The Red Bellied Parrot
A fun, cuddly, and playful bird
The Red Bellied parrot is a fun, cuddly bird that can bring a lot of love and enjoyment to your home.
Red Bellied parrots are part of the Poicephalus species that includes Jardine’s, Meyer’s, and Senegal parrots. This species is known to be colorful, funny, fearless, loving, and a bit sensitive.
Red bellys, however, tend to be more social and talkative than the other members of this species. They are active, playful, and love to show off. Unlike other birds, they are not afraid of strangers and will continue to play and talk when guests come over. Red bellys have the personalities of larger parrots, but without the excessive cost and noise.
Red bellys are sexually dimorphic, which means that the males and females can be distinguished by physical characteristics. Males have an orange/red colored belly while the females have a green colored belly. As babies, both look alike, but they become distinguishable after 4-6 months of age.
While Red bellys can be nippy at times, once you get through the difficult stages of earning their love, it’s well worth it! They can easily become a one-person companion, though, so it’s important to socialize them with other people on a regular basis. These birds are also prone to panic attacks, so it’s important to make sure they feel safe at all times. If your Red belly gets scared and flutters away from something, don’t chase them. This can make them even more frightened. Just call to them and have them come for comfort on their own.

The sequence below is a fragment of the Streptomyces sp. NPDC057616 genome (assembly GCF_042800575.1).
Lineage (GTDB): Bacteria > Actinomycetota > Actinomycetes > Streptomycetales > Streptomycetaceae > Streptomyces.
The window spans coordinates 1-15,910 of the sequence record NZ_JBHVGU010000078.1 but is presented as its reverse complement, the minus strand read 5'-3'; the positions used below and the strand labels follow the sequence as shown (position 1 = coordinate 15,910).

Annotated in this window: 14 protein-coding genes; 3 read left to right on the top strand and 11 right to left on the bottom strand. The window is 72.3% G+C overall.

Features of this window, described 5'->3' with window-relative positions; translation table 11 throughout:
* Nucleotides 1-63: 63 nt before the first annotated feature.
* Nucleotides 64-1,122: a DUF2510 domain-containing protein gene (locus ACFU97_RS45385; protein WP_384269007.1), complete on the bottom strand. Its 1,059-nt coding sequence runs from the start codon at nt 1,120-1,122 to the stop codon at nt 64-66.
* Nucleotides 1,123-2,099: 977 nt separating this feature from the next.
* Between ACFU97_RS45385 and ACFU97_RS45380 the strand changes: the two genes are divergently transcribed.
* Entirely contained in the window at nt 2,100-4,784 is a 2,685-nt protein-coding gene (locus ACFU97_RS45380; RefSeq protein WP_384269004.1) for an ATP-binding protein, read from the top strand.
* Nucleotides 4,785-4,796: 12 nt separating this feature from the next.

Red bellied parrots are also great talkers. They can make a variety of noises and sounds as well as mimic human words (sometimes even before they’re weaned!). Sometimes they will just blurt something out and surprise you! Red bellys can also learn to whistle. What’s great, though, is that they are not noisy birds. Red bellys are actually acceptable for apartment living because they do not tend to squawk or screech continuously for attention.
Red bellys do require a good-sized cage (at least 24x30x24) and lots of toys so they have enough room to climb and play as well as enough things to chew and destroy. They are goofy birds that like to hang upside down (sometimes by only one toe!) as well as lay on their backs and play with toys. They are truly entertaining to watch.
They do have a normal parrot diet consisting of pellets, seed, vegetables, fruits, and some beans and rice, so they are not too difficult to feed. It is important to have all of these as a part of the diet, though.
Red bellys are fascinating birds and make wonderful pets. If you are willing to put in the time and effort to earn their love, then this may be the right bird for you.
|Name||Red Bellied Parrot (Poicephalus rufiventris)|
|Size||9 in (23 cm) and 120 grams|
|Color Differences||Males have an orange/red colored belly while the females have a green colored belly (only distinguishable after 4-6 months of age).|
|Noise||Low – They are relatively quiet as they aren’t prone to screeching or squawking for attention|
|Living Arrangements||Because these birds are more quiet than others, they can be suitable for apartment living.|